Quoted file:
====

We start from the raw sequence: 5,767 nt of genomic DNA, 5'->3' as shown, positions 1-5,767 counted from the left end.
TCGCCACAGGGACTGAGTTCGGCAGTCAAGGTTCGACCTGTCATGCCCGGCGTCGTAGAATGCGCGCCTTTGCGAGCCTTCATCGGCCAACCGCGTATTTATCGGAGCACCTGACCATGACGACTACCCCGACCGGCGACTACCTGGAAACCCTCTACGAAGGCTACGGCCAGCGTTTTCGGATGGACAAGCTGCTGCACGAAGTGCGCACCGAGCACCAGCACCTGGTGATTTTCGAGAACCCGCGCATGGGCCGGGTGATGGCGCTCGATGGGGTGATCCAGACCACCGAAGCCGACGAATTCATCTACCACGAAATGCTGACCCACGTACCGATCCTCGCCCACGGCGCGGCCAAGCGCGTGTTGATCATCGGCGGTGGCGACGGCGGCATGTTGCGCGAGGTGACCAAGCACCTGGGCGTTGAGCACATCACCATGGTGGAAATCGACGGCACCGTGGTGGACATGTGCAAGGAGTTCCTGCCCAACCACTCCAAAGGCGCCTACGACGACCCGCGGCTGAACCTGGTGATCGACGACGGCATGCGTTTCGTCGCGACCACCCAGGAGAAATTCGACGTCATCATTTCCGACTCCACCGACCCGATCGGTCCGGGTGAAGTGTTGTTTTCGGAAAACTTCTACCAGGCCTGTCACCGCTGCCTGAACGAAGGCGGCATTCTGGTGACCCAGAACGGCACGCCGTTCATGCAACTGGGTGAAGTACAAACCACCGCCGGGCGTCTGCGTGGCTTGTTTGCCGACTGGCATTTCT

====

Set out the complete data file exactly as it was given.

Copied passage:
We start from the raw sequence: 5,767 nt of genomic DNA, 5'->3' as shown, positions 1-5,767 counted from the left end.
TCGCCACAGGGACTGAGTTCGGCAGTCAAGGTTCGACCTGTCATGCCCGGCGTCGTAGAATGCGCGCCTTTGCGAGCCTTCATCGGCCAACCGCGTATTTATCGGAGCACCTGACCATGACGACTACCCCGACCGGCGACTACCTGGAAACCCTCTACGAAGGCTACGGCCAGCGTTTTCGGATGGACAAGCTGCTGCACGAAGTGCGCACCGAGCACCAGCACCTGGTGATTTTCGAGAACCCGCGCATGGGCCGGGTGATGGCGCTCGATGGGGTGATCCAGACCACCGAAGCCGACGAATTCATCTACCACGAAATGCTGACCCACGTACCGATCCTCGCCCACGGCGCGGCCAAGCGCGTGTTGATCATCGGCGGTGGCGACGGCGGCATGTTGCGCGAGGTGACCAAGCACCTGGGCGTTGAGCACATCACCATGGTGGAAATCGACGGCACCGTGGTGGACATGTGCAAGGAGTTCCTGCCCAACCACTCCAAAGGCGCCTACGACGACCCGCGGCTGAACCTGGTGATCGACGACGGCATGCGTTTCGTCGCGACCACCCAGGAGAAATTCGACGTCATCATTTCCGACTCCACCGACCCGATCGGTCCGGGTGAAGTGTTGTTTTCGGAAAACTTCTACCAGGCCTGTCACCGCTGCCTGAACGAAGGCGGCATTCTGGTGACCCAGAACGGCACGCCGTTCATGCAACTGGGTGAAGTACAAACCACCGCCGGGCGTCTGCGTGGCTTGTTTGCCGACTGGCATTTCT